They’ve got the most charismatic leaders in the business (Miguel Herrera, John Legere). Each man is likely insane, but that’s also part of their charm. Both organizations are lovable and easy to root for, but if you’re honest, you’re not convinced either has enough money or resources to truly break through. At one point, you even thought about jumping ship to root for them over their richer, more popular rival (USA, Verizon), but you ultimately stuck to your guns, worried about what sort of reception your public change of allegiance would produce.

10. France = Yahoo

They were both world class in 1998, dominating all rivals and seemingly set for decades of dominance. Regrettably, each encountered turbulence over the next decade, losing to craftier, more agile opponents, and eventually becoming the brunt of many industry/league jokes. Fed up with mediocrity, they hired new leaders in 2012 (Didier Deschamps, Marissa Mayer), each with a résumé of accomplishments as long as a soccer pitch. Some argue that the glory days are officially past, but a string of recent successes seems to say otherwise.

11. Portugal = Snapchat

After being irrelevant (or nonexistent) for years, each grabbed international attention under the leadership of a tall, attractive, frat boy (Cristiano Ronaldo, Evan Spiegel). Fan loyalty and company fortune alike seem to hang on the ups and downs of these men, whether it’s a leaked series of offensive emails or an absurd haircut that may or may not have been a tribute to a child who underwent brain surgery. At times, commentators have proposed that the respective groups would be better off under a more stable, low-drama leader, but most agree that the benefit of occasional brilliance outweighs the constant stream of TMZ stories.

12. Greece = Zynga

Over the last several years, both watched their once-promising operations fall apart overnight, calamities only made worse by toxic economic environments back home. They’ve each been on the brink of elimination, only to be rescued by a bit of suspicious maneuvering (the stoppage time penalty against Ivory Coast, the Zynga equity “giveback”). Supporters and investors remain on edge, waiting for stronger, more permanent signs of improvement.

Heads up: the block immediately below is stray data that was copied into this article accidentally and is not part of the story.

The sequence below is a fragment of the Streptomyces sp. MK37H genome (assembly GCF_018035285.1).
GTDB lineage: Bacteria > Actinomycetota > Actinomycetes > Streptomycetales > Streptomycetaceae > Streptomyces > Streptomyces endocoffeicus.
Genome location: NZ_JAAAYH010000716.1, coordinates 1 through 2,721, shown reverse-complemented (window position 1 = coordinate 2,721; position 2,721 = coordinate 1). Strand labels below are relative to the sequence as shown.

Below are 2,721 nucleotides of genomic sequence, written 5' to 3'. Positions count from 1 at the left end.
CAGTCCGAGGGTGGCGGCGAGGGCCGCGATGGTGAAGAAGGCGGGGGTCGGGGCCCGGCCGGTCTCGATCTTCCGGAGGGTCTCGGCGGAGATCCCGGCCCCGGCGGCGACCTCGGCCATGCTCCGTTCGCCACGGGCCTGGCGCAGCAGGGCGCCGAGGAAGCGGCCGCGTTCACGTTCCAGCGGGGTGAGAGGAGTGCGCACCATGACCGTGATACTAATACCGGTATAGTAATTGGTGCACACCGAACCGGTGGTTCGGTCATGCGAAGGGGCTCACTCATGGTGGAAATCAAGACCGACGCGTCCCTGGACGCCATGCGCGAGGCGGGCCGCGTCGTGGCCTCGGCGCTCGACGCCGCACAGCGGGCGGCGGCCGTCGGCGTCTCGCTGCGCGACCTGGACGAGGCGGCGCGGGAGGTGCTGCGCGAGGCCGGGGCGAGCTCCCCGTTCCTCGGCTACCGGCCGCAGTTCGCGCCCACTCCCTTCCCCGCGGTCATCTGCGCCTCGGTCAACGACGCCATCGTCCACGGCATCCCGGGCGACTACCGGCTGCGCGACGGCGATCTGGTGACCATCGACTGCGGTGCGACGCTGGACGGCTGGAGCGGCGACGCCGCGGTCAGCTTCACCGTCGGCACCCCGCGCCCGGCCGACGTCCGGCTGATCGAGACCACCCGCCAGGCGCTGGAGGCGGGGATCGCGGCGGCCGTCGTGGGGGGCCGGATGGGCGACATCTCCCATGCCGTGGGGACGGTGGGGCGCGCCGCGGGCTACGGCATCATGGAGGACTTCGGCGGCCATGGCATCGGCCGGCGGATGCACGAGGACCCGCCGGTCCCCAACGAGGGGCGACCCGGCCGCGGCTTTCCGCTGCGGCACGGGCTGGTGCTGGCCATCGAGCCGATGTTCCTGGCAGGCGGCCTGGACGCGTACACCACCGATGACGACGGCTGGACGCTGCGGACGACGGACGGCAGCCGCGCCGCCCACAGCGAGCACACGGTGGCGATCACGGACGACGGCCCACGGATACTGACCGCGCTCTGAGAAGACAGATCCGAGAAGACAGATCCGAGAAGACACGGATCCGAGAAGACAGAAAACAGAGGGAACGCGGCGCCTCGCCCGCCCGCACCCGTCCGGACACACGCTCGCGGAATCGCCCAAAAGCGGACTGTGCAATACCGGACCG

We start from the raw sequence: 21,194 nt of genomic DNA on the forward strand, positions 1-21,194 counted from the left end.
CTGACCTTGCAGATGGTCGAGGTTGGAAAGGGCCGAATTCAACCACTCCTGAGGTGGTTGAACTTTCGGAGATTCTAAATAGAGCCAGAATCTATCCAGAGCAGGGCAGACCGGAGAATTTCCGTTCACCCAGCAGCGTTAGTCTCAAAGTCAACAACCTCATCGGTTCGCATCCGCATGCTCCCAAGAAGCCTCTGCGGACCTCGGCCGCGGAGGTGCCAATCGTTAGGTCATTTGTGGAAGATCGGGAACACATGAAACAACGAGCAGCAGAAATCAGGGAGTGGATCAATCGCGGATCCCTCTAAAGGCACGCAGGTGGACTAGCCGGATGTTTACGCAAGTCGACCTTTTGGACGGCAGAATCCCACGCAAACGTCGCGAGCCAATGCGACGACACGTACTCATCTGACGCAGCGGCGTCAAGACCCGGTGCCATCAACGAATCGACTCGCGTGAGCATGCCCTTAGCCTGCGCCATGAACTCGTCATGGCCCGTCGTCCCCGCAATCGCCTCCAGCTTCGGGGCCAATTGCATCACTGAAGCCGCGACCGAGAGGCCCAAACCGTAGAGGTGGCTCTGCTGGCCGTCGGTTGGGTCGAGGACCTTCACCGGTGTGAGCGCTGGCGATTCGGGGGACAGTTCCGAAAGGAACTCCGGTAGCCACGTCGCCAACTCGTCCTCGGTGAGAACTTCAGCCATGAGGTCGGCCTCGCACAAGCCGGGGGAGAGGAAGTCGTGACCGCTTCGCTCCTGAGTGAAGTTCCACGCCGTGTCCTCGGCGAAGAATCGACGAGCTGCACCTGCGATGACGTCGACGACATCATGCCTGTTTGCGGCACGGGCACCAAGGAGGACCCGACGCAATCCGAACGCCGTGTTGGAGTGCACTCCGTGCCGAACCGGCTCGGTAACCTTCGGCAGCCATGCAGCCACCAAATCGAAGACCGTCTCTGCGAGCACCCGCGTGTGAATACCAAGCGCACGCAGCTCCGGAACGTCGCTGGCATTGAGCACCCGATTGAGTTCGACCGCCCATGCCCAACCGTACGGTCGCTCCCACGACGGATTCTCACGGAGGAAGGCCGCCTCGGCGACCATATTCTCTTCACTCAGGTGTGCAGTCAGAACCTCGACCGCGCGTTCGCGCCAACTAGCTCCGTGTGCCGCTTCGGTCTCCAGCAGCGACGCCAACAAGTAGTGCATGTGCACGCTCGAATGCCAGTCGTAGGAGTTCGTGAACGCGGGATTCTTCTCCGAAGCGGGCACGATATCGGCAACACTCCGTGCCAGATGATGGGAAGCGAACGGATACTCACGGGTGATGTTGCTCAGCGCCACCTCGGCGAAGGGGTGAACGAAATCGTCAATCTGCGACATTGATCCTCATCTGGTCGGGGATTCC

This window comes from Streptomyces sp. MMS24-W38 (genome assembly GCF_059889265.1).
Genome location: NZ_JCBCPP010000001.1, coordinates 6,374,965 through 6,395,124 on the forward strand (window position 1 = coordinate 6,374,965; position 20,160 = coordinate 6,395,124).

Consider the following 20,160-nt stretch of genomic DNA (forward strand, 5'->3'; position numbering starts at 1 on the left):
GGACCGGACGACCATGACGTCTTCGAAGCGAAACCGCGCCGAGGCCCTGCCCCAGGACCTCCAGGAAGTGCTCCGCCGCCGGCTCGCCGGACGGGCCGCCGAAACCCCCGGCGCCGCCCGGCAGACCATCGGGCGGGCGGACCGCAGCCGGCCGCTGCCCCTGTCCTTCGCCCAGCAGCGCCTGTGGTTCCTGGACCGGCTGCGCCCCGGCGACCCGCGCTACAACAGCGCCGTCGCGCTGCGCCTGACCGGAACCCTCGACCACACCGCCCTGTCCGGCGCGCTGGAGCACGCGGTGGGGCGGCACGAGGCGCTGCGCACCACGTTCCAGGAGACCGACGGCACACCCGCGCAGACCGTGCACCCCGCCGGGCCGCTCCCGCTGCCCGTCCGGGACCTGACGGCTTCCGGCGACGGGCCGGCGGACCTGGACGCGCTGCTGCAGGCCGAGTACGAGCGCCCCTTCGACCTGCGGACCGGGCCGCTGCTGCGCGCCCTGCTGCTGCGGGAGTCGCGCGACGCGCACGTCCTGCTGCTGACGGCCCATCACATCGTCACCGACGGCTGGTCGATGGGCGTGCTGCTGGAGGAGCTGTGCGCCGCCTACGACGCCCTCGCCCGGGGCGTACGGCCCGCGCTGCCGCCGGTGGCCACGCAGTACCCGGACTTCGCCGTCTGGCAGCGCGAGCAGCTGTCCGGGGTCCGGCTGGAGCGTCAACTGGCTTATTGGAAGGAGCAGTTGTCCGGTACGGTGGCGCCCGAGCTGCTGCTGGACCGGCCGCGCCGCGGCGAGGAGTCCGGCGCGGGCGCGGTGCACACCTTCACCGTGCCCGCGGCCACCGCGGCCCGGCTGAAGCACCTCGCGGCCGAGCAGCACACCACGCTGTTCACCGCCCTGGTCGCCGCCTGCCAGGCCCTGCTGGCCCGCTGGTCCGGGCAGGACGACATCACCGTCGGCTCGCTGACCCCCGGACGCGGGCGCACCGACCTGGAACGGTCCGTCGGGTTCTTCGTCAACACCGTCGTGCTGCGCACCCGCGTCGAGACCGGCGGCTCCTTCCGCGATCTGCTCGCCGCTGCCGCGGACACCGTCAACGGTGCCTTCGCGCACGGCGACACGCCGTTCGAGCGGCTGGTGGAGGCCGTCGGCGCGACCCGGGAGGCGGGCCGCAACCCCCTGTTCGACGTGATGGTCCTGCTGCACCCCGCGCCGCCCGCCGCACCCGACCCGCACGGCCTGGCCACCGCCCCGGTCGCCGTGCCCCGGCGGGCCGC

This article was written for TIME by Ben Taylor of FindTheBest.

TIME privacy

Google Begins Scrubbing Search Results in Europe

The tech giant is removing requested search results for the first time

Google has begun removing results from some searches in accordance with Europe’s landmark “right to be forgotten” ruling, the company told the Wall Street Journal on Thursday.

The European Union’s top court ruled in May that individuals had the right to request search engines remove certain results when their names are searched.

More than 41,000 requests were submitted to Google in the first four days after the ruling. Google said it would send out the first emails informing individuals that their requested links had been removed on Thursday.

“This is a new process for us. Each request has to be assessed individually, and we’re working as quickly as possible to get through the queue,” a Google spokesman told the Journal.

[WSJ]

TIME Virtual Reality

The Weirdest Thing at Google I/O Was This Cardboard Virtual Reality Box

Jared Newman for TIME

When Sundar Pichai announced that everyone at the Google I/O developers conference would get “Cardboard,” his tone was so understated that no one seemed to know whether he was deadpanning or being serious.